Patience is also an essential virtue – you may not grasp everything as quickly as your Mentor did or find their working method to be the most effective method for you.
If the mentoring isn’t helping, work with your Mentor to change it. Adapt as you go.
Some Mentors may be tempted to take the wheel while you ride shotgun. This is not how your relationship should operate. The job of the Mentor is to help their Mentee learn the role, not to do it for them.
One of the most important skills you need to develop, with the Mentor’s guidance, is the ability to think on the spot with competing demands and high pressure. Some call it creativity; others call it common sense. Whatever you call it, you have to be able to solve problems on the fly. The role of a Mentor is to help you develop those skills.
Think of yourself with a driving instructor: They are sitting in the passenger’s seat, allowing you full control. However, they’re still there to offer advice and directions or to pull the emergency brake.
Expect an element of autonomy once you have established a good relationship and trust level with your Mentor. Assume some responsibility, and make your own decisions in certain aspects of the job. This will encourage you to think for yourself and improve your confidence.
If your Mentor allows you to take control, you will have much more faith in both them and yourself.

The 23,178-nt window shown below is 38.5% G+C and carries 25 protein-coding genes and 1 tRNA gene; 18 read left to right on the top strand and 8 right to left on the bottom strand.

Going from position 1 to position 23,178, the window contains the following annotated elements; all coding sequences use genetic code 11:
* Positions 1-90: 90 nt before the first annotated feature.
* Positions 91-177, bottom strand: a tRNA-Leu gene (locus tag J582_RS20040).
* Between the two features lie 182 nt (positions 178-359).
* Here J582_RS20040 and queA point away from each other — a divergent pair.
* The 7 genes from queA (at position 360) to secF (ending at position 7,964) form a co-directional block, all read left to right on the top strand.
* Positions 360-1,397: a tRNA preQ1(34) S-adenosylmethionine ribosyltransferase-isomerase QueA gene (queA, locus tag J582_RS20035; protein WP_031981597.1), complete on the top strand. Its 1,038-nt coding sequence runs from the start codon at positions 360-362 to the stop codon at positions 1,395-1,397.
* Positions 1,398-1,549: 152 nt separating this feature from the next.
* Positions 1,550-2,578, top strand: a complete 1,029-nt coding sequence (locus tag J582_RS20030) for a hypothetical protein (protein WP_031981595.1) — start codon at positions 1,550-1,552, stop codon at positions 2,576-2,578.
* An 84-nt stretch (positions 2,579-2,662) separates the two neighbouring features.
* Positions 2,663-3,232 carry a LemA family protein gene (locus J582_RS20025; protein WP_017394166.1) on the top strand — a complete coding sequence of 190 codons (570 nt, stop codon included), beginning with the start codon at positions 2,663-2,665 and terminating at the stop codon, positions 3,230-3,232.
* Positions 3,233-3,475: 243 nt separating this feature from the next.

Observe the behaviours of your Mentor
You can learn a lot simply by observing and learning from the words and actions of your Mentor. You will pick up on how they behave and interact with others, or approach a certain task at hand. If they’re stuck on a project, you can watch how they react to any obstacles that come their way. If they’re negatively influenced by a task, and it shows in their behavior, they may end up pushing you away or making you believe that their behaviour is acceptable.
To set you on the right path, your Mentor should be talking you through multiple ways to handle difficult situations. There is always a choice on how to react to bad news or a failed project. This could be talking to your supervisor when you have made a mistake or learning how to regroup when you’ve failed a task. Learning to manage your reactions will hinder or help you through any difficult time.
Being a good role model is equally true when dealing with a positive situation. It’s important to apply wisdom and forward thinking, so explore what actions you can take to make that a reality.
Remember to show humility in positive situations, meaning that you don’t let success make you forget about the overall picture. Be alert to Mentors who push for success over learning experiences. If you see this happening, don’t allow yourself to go down a path filled with half-earned successes. Ask your Mentee what they would do differently. Sharing a learning experience is the sign of both a good Mentor and positive role model.
Expect to make your own mistakes, but seek to learn valuable lessons from observing and learning from the experiences of your Mentor.